The foregoing and other objects and features of the invention will be further understood from the ensuing detailed description of the preferred embodiment and from the drawings wherein like reference numerals identify like parts throughout.
Fig. 1 is a perspective view of a jacketed coaxial cable resident in a compressible member in accordance with the invention.
FIG. 2 is a perspective view of the compressible member of FIG. 1.
FIG. 3 is an end elevation of the FIG. 2 compressible member.
FIG. 4 is an exploded perspective view of the FIG. 1 subassembly and a connector housing in accordance with the invention.
FIG. 5 is a bottom plan view of the connector housing of FIG. 4.
FIG. 6 is a sectional view of the connector housing as would be seen from plane VI--VI of FIG. 5.
FIG. 7 is an end elevation of the connector housing as seen from plane VII--VII of FIG. 4.
FIG. 8 is an end elevation of the connector housing with the subassembly of FIG. 1 resident therein and with the housing wall crimped onto the subassembly.
Referring to FIGS. 1-3, elongate jacketed cable 10 has resilient jacketing 12, center or signal conductor 14 with insulation 16, drain wire 18 and shielding (not shown) which encircles conductor 14 and is electrically continuous with drain wire 18. A compressible member 20, shown in the form of a metal clip, has a central portion 22 and deflectable arms 24 and 26. Portion 22 has a central opening 22a therethrough permitting passage of signal conductor 14 and drain wire 18 and is juxtaposable with end face 28 of jacketing 12, cable 10 being prepared as above discussed, i.e., by cable stripping and discarding of jacketing. Arms 24 and 26 include perforations 30 therethrough for selective extruded receipt of jacketing 12 when member 20 is compressed upon cable 10, thereby to resist mutual longitudinal movement between cable 10 and member 20 and thus effect strain relief. Arm 24 defines exterior seating surface for drain wire 18, as shown in FIG. 1. Such seating does not look to discrete structure engaging a drain wire within diametric limits and accordingly accommodates any diameter drain wire. As will be appreciated by those skilled in the shielding art, center portion 22 of member 20 extends fully across cable end face 28 of jacketing 12, except for the conductor-occupied central opening 22a thereof and thus is effective as a shield to longitudinal propagation of radio-frequency (r-f) signals in the shielding of cable 10. Otherwise stated, r-f currents conducted along the cable shield will be coupled, either directly or reflected, to compressible member 20, which provides a low impedance path to the housing thereof, as shown below, reducing voltage drop and hence electromagnetic interference.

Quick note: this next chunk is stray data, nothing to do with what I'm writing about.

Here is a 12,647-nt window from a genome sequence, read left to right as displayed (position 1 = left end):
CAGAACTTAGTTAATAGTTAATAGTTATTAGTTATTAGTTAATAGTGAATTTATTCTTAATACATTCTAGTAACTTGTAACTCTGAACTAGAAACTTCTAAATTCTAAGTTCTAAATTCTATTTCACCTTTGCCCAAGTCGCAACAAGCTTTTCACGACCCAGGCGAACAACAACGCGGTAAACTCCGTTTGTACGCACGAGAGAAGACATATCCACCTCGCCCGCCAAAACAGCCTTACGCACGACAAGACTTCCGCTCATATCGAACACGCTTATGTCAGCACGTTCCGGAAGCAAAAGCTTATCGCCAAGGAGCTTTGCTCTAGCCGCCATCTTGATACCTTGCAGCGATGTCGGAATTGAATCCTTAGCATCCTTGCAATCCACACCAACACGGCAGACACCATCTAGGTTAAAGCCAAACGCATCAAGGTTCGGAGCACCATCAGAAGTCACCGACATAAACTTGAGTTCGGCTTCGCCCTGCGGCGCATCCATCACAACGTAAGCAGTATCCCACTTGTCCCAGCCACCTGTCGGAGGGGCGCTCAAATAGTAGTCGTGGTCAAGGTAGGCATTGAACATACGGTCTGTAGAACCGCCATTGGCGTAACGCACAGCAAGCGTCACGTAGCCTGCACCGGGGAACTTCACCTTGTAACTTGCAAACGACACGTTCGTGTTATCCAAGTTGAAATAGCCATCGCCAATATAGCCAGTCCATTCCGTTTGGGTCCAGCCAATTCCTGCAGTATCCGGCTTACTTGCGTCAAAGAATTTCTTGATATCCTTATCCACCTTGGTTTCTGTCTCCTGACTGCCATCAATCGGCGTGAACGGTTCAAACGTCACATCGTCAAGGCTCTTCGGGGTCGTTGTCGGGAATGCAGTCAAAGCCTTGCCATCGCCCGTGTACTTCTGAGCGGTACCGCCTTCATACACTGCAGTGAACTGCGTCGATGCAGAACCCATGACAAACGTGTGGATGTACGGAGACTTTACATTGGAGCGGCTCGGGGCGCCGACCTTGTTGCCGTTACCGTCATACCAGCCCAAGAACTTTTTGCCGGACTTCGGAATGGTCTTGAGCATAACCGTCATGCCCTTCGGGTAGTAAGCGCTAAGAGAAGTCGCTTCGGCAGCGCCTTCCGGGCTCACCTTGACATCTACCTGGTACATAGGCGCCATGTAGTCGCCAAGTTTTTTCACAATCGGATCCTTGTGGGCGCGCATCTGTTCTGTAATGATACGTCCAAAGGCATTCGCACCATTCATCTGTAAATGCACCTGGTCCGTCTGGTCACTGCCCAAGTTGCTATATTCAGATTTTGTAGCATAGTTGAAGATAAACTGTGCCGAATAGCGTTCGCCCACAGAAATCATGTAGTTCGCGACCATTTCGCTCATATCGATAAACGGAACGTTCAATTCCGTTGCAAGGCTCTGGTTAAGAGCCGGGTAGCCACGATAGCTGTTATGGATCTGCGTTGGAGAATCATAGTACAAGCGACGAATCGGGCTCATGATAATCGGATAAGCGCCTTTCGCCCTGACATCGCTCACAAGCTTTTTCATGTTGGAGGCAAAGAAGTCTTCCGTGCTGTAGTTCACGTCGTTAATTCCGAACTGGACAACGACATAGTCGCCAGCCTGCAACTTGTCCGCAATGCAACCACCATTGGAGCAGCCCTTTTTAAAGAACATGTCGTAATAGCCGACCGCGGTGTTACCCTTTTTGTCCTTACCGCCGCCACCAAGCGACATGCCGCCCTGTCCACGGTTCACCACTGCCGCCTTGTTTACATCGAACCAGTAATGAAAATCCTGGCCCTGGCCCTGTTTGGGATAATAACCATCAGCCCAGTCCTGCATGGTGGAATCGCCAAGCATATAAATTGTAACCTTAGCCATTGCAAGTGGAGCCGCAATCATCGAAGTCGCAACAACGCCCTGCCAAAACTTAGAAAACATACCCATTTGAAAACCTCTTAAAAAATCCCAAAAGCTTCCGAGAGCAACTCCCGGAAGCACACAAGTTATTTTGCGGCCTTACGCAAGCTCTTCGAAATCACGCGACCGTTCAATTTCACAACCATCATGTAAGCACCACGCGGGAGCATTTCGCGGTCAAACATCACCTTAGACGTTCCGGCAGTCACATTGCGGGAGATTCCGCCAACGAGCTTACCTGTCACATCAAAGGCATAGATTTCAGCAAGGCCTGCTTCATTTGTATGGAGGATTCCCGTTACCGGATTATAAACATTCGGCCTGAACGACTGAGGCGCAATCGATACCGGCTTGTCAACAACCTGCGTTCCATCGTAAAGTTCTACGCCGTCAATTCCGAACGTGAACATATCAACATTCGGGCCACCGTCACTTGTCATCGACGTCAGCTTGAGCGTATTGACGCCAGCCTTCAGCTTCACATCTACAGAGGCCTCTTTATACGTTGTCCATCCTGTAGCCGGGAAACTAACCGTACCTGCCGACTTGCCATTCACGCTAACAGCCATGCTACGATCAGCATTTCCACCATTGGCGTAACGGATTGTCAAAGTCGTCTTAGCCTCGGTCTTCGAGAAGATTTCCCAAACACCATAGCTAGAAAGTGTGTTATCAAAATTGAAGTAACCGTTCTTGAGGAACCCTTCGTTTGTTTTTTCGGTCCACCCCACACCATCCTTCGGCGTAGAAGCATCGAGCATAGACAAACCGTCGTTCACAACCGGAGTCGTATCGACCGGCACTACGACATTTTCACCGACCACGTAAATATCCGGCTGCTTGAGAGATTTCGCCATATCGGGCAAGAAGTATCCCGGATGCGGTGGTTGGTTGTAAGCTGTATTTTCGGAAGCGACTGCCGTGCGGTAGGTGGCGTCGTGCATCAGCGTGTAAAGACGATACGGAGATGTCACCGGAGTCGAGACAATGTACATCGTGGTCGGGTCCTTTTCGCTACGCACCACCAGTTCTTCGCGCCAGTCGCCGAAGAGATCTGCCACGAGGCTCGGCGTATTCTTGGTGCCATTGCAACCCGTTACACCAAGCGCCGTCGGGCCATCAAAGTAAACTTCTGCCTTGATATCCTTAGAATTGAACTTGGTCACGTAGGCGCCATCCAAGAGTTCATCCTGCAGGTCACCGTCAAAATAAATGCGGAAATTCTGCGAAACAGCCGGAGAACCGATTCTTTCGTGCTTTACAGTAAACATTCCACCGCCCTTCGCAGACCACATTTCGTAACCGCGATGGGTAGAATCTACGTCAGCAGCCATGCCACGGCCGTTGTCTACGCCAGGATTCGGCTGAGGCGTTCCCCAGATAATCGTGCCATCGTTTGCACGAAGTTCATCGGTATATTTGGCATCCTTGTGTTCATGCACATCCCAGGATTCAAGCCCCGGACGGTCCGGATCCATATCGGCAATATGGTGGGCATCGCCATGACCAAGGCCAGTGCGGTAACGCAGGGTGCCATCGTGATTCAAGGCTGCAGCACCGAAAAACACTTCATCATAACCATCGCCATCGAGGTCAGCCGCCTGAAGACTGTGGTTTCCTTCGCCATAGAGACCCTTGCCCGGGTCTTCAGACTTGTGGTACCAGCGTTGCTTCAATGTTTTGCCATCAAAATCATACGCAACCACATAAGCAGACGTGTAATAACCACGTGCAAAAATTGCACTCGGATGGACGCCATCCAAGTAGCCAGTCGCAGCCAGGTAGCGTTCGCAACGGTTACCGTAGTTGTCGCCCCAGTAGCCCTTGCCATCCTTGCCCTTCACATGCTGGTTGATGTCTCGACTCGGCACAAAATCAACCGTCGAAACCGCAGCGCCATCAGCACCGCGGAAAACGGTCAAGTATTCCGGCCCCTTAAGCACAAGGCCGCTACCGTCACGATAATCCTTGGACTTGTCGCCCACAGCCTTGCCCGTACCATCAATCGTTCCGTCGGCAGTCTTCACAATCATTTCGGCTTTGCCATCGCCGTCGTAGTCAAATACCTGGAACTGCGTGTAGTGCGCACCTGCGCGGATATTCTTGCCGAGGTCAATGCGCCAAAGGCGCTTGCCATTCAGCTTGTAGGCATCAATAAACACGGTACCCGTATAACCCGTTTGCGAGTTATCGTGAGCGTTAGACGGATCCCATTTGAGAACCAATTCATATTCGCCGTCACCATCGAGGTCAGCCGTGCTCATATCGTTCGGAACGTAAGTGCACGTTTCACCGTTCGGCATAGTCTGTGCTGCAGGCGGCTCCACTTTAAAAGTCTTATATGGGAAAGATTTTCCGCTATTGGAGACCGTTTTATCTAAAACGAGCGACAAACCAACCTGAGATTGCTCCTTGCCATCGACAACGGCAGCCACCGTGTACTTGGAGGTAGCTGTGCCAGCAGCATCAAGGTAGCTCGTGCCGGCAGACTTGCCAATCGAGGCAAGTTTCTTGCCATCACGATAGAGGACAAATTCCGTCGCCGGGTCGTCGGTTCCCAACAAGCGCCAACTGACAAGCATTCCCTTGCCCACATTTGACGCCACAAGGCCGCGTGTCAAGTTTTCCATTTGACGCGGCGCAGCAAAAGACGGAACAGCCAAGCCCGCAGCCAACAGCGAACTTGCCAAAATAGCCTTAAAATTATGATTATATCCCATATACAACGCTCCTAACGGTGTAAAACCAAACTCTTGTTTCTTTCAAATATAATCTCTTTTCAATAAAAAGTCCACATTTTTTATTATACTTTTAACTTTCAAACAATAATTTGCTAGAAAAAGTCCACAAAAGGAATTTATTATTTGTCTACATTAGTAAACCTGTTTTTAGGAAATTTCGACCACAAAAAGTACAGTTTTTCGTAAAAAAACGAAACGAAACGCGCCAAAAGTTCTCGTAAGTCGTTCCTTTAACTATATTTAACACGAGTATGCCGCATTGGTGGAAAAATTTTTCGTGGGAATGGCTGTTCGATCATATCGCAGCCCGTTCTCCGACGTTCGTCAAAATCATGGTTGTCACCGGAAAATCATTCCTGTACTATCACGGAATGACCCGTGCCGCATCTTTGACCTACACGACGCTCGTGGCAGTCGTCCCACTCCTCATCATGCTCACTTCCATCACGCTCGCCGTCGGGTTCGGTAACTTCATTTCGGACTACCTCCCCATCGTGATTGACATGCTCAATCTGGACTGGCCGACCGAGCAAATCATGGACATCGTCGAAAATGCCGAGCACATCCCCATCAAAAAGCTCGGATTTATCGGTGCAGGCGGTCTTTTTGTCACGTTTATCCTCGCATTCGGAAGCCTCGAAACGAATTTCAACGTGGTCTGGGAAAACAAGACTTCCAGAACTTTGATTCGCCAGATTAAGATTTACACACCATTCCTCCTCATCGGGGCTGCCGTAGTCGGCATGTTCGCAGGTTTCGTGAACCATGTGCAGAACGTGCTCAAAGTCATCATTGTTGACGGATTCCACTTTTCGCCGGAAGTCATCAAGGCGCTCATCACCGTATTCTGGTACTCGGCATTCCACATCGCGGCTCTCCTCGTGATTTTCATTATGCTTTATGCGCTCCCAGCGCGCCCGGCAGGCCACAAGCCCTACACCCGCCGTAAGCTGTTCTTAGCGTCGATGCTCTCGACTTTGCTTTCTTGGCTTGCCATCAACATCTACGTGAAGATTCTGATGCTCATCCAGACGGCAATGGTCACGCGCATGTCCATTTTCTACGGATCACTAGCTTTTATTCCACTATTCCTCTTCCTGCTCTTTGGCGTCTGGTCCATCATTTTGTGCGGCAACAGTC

Subassembly 31 of Fig. 1 is shown in FIG. 4 in readiness for insertion in connector housing 32. Housing 32 is an elongate, electrically conductive body, of such composition as plated zinc, and includes a threaded open end 34 adapted for engagement with another connector housing to transmit signals of conductor 14 thereto. Opposite end 36 of housing 32 is also open and has a channel 38 extending longitudinally therein and bounded by walls 40, 42 and 44 of generally uniform first thickness, and a fourth wall 46, which is configured to be selectively deformable, as wil be discussed in connection with FIGS. 7 and 8 below.
Depending downwardly from housing 32 is a projection 48 of wall 46, generally of rhombic or diamond configuration in first transverse ribs 50, as shown in FIGS. 5 and 6. Second transverse ribs 52 are individually longitudinally successive to individual ones of ribs 50 and, conversely to the peaks 54 of ribs 50, have flat outermost surfaces 56. Webs 58 and 60 extend from opposed transverse margins of wall 46 to projection 48 and are of such first thickness T1, generally that of walls 40, 42 and 44. Projection 48, which may be termed a central part of deformable wall 46, is throughout of thickness substantially greater than that of webs 58 and 60 and such thickness distribution is, in the case of both ribs 50 and 52, symmetrical about a central axis C of wall 46. In the case of ribs 50, thickness thereof will be seen to increase from an outset thickness at the point of continuity with webs 58 and 60 (first thickness) to a second thickness T2 at the peaks or apices 54 thereof.
Given the configuration of ribs 50 and the spacing thereof by ribs 52, there is provided a readily locatable and grippable point contact surface along peaks 54 for one jaw of a low-leverage type pliers or other crimping tool and a continuous flat surface (wall 40) for the other jaw of the tool.